Yellow Bass: The Good, The Bad, The Ugly

by Thomas on July 22, 2011

Outside Iowa® & Midwest Iowa Outdoors®

With Thomas Allen

(July 18th, 2011)

As Iowans we are blessed with many diverse fisheries across the state.  The Iowa Department of Natural Resources has effectively managed our lakes to the point where trophy fisheries exist in most of our systems for nearly all species.

Yellow Bass have found their way into many of our lakes by either chance or by underground stocking efforts.  Yellow bass are an invasive species that certainly have long-term detrimental affects on habitat and forage.  While the ugly truth about these fish is the negative impact they can have on Iowa lakes, yet they present an excellent opportunity at good fun and valuable efforts to improve the future health of the system.

Yellow bass will take over the spawning grounds of other species such as crappies, bluegill, even walleye and largemouth bass.  They reproduce rapidly and are very aggressive feeders consequently they add tremendous pressure and competition on the forage base.

There is no current daily bag limit on yellows and in fact, if you catch yellow bass its best to not even put them back in the water.  For the angler whose ‘bread and butter’ is catching bucket loads of fish that fight hard and taste great, yellow bass fishing just might be your bag.  I have seen the effects these little yellow fish can have, but I’ll be honest, they are a lot of fun to catch.  They will eat jigs, crankbaits, spinners, and just about any livebait presentation you can come up with.

Recently, I spent some time on the water with good friend and legendary walleye pro, Tommy Skarlis.  We were working on putting together some work to promote Iowa’s walleye resource and decided Clear Lake was the best place to accomplish our goals.  We spent the day trolling small cranks on flat lines and planer boards and while we managed to connect on a few ‘eyes, but we could hardly keep the yellow bass off the lines.

As it so often happens on outdoor adventures, our intentions changed as we filled the livewell with a pile of yellow bass.  Early in the season during the spawn these fish can be caught by the hundreds along rocky hard bottoms, shallow weed flats, and other standard spawning locations.  However, as summer progresses, they tend to spread out but still staying in smaller, more concentrated schools.  If you hit one, others are near by.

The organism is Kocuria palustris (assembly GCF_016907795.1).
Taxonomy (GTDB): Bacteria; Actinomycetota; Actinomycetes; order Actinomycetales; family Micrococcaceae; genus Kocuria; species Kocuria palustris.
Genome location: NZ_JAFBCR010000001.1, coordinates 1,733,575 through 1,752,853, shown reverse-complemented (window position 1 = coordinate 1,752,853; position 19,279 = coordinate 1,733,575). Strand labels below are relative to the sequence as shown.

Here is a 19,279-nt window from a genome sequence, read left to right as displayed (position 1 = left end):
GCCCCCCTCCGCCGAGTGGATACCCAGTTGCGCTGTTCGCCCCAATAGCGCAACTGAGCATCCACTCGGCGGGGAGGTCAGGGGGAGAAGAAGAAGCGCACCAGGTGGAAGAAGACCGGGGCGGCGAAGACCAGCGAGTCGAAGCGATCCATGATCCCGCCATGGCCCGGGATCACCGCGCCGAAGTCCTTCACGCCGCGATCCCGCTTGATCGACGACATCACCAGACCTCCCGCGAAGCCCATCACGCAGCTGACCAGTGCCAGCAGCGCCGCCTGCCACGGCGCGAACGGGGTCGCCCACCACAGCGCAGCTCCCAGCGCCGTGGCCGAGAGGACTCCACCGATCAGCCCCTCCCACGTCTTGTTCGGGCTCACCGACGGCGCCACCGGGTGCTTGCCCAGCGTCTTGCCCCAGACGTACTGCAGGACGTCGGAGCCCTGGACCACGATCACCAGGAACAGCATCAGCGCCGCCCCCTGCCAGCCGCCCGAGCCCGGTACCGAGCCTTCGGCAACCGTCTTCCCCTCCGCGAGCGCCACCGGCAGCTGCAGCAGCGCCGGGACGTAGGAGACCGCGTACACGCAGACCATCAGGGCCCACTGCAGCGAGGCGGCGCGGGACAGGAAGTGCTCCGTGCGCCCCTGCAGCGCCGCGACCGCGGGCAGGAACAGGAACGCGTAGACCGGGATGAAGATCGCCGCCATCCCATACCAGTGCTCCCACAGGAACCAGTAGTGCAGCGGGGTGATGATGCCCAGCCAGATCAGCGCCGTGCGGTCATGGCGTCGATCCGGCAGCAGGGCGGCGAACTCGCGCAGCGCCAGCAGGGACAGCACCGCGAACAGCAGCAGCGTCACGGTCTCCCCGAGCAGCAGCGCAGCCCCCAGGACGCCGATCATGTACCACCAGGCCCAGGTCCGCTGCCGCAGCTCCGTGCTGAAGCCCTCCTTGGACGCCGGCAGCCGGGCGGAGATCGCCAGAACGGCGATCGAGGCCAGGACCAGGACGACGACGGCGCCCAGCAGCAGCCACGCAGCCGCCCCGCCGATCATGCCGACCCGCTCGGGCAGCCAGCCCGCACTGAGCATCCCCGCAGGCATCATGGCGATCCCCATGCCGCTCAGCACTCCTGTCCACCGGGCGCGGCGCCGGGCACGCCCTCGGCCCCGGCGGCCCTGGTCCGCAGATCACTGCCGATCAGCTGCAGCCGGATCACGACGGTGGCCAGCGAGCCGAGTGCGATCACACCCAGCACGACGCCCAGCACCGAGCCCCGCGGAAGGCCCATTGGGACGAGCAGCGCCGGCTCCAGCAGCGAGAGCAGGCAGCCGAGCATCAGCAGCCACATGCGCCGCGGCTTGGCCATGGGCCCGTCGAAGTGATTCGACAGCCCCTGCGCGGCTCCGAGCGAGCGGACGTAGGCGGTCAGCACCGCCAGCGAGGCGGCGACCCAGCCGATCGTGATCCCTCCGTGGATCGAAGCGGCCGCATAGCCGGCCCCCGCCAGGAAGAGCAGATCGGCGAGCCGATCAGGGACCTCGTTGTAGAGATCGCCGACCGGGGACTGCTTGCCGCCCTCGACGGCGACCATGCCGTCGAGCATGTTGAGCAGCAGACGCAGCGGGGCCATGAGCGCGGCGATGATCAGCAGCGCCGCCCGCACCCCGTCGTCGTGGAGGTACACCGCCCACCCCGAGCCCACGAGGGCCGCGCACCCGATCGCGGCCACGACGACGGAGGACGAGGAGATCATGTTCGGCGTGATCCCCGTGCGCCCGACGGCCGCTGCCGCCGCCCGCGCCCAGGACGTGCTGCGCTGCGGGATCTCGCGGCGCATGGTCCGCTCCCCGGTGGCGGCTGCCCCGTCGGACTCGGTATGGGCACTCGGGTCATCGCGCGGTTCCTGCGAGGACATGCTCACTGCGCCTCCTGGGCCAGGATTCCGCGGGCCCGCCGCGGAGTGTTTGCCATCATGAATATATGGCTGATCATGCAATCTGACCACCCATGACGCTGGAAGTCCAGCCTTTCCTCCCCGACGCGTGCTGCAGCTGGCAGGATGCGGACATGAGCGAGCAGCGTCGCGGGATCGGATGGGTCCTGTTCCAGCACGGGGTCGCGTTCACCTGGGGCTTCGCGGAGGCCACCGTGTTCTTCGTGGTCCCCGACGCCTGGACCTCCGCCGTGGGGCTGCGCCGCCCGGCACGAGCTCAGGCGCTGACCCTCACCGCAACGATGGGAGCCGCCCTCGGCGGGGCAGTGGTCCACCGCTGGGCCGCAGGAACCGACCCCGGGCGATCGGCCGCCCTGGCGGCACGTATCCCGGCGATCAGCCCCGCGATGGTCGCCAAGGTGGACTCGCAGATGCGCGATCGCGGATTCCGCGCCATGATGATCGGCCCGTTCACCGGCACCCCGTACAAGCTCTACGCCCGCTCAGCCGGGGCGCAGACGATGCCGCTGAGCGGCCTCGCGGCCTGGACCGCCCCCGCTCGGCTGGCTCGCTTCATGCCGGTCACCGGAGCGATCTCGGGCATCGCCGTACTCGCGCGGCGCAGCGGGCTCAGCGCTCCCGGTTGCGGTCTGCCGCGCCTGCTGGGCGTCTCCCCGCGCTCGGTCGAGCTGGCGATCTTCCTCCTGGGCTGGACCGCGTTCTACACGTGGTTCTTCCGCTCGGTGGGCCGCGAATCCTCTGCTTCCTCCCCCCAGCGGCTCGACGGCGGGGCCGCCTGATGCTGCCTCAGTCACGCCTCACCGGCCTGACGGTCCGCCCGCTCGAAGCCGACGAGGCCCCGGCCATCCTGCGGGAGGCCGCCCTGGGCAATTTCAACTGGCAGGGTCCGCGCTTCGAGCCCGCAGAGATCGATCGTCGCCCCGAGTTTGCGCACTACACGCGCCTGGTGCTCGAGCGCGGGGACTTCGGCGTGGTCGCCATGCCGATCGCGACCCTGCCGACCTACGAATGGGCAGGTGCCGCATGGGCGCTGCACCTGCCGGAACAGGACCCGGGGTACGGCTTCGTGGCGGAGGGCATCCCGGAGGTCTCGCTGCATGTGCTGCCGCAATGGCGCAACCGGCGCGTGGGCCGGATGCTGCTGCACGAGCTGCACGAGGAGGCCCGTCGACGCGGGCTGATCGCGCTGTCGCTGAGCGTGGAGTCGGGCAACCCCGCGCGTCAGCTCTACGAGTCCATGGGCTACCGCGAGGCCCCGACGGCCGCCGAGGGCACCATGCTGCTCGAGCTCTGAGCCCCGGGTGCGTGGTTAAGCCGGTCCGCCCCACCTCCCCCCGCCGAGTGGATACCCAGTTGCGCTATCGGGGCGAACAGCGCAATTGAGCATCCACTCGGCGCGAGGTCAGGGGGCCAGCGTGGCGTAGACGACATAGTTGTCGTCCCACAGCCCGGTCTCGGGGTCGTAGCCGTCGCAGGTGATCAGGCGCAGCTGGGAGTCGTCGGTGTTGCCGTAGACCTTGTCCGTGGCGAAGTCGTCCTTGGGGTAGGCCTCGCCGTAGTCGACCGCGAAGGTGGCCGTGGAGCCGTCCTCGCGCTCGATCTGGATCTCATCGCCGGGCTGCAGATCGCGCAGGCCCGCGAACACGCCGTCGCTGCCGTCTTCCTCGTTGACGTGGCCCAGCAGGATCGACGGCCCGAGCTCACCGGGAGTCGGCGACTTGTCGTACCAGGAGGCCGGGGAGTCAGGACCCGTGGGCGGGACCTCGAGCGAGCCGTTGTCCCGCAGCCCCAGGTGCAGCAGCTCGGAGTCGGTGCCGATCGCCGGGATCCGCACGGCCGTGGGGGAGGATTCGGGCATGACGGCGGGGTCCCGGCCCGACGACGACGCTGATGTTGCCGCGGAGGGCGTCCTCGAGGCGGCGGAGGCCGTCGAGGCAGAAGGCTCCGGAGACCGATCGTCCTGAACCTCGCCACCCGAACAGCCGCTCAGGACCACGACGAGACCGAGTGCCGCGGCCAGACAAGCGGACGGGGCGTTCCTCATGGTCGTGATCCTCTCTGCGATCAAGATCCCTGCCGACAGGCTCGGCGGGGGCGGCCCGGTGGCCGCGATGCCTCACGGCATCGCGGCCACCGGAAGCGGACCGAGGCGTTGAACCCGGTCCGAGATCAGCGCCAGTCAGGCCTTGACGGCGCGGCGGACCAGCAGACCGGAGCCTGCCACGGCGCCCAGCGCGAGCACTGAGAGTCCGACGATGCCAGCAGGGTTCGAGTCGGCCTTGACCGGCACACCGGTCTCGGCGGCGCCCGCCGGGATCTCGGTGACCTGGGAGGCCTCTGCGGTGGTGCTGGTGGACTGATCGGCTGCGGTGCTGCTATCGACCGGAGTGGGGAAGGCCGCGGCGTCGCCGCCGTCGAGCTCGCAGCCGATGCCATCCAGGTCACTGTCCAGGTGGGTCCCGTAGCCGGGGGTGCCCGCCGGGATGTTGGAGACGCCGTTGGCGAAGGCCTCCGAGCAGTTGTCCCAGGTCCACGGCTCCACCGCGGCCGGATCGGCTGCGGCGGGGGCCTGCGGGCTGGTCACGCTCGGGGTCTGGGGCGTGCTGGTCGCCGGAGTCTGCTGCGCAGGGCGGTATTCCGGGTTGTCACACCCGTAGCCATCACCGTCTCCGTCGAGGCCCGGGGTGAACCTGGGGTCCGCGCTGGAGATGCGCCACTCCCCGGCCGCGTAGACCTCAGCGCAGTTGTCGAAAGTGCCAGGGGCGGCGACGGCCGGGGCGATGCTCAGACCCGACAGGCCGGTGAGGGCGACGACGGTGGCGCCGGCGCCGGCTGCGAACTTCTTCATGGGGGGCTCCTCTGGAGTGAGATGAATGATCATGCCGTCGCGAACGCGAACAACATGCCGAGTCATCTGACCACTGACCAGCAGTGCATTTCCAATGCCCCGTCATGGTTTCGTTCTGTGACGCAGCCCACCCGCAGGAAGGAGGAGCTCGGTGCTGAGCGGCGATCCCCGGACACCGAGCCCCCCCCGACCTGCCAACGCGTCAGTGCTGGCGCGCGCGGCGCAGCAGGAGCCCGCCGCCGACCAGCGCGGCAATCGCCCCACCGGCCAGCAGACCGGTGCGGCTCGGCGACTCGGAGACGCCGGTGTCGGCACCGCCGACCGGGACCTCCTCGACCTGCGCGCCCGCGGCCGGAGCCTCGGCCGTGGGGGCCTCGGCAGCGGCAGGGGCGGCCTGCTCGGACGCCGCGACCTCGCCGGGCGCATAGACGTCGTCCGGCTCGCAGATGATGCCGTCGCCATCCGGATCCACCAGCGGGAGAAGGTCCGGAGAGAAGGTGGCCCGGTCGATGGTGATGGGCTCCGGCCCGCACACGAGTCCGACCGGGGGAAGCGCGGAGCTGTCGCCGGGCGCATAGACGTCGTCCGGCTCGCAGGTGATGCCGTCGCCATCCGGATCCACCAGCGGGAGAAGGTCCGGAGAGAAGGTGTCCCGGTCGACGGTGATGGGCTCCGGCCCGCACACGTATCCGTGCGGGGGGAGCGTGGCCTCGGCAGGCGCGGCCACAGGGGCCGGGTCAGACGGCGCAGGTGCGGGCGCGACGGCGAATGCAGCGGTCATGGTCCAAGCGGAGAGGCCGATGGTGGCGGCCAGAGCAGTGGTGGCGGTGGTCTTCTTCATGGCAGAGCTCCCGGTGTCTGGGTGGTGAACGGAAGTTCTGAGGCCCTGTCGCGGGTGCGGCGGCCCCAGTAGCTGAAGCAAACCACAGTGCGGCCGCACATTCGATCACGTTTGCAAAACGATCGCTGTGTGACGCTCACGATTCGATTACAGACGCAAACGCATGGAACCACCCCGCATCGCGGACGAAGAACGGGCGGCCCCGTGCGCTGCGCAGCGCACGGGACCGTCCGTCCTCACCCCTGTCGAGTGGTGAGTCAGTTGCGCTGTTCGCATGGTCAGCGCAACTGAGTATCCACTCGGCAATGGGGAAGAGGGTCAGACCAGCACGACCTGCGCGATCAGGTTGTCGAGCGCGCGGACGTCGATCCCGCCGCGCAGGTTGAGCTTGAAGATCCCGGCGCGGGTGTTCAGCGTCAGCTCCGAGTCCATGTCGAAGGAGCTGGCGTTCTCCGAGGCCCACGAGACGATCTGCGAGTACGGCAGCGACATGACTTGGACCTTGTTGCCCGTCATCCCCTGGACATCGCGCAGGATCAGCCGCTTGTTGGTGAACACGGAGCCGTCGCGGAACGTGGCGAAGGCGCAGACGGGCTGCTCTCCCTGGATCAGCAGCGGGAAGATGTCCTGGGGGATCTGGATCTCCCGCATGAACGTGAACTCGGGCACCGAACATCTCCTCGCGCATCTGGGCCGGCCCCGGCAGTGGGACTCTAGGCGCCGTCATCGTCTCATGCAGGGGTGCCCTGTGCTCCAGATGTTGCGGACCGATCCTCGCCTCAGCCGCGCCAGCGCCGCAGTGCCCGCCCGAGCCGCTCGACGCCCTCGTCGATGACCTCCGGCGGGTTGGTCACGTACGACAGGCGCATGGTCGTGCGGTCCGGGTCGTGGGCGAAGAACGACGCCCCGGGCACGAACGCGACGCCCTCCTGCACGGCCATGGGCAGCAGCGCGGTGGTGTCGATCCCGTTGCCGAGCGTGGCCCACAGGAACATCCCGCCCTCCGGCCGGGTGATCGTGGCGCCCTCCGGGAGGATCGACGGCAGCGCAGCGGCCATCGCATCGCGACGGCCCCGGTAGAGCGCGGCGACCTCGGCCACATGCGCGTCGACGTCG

If you are a summertime crappie angler you know that they tend to suspend in open water, yellow bass do the very same thing as they chase pods of baitfish around.  In comparison, the yellows will typically suspend below where the crappies prefer to be.

When trying to catch open water suspended fish, the best plan of attack is often trolling small cranks like the Salmo Hornet.  These small baits only dive a few feet, but they are absolutely dynamite on fish of all types, especially yellow bass.  In Iowa an angler is allowed to have two rods out at a time.  With two anglers in a boat, set two flat lines out the back of the boat and two planer boards out the side of the boat.  All rigged with different colored Hornets until you find the pattern.  It can be quite the circus when all the rods load up at the same time!

You can catch yellows from shore just as easily.  Focus on all obvious structure, especially docks, brush, and rock jetties.  Yellow bass are easy to catch, love to fight, make great table fare, and by removing them you are helping the future of the fishery.  But, above all else they present a great opportunity to introduce a new or young angler to the sport of fishing.

Good luck and don’t hesitate to contact me with any questions or comments.

Live it Up!

(Thomas resides with his wife and two children in Guthrie Center, Iowa.  He is a professional outdoor writer, photographer, videographer, and outdoor talk radio show host; for more information visit  If you have questions or comments feel free to email Thomas at

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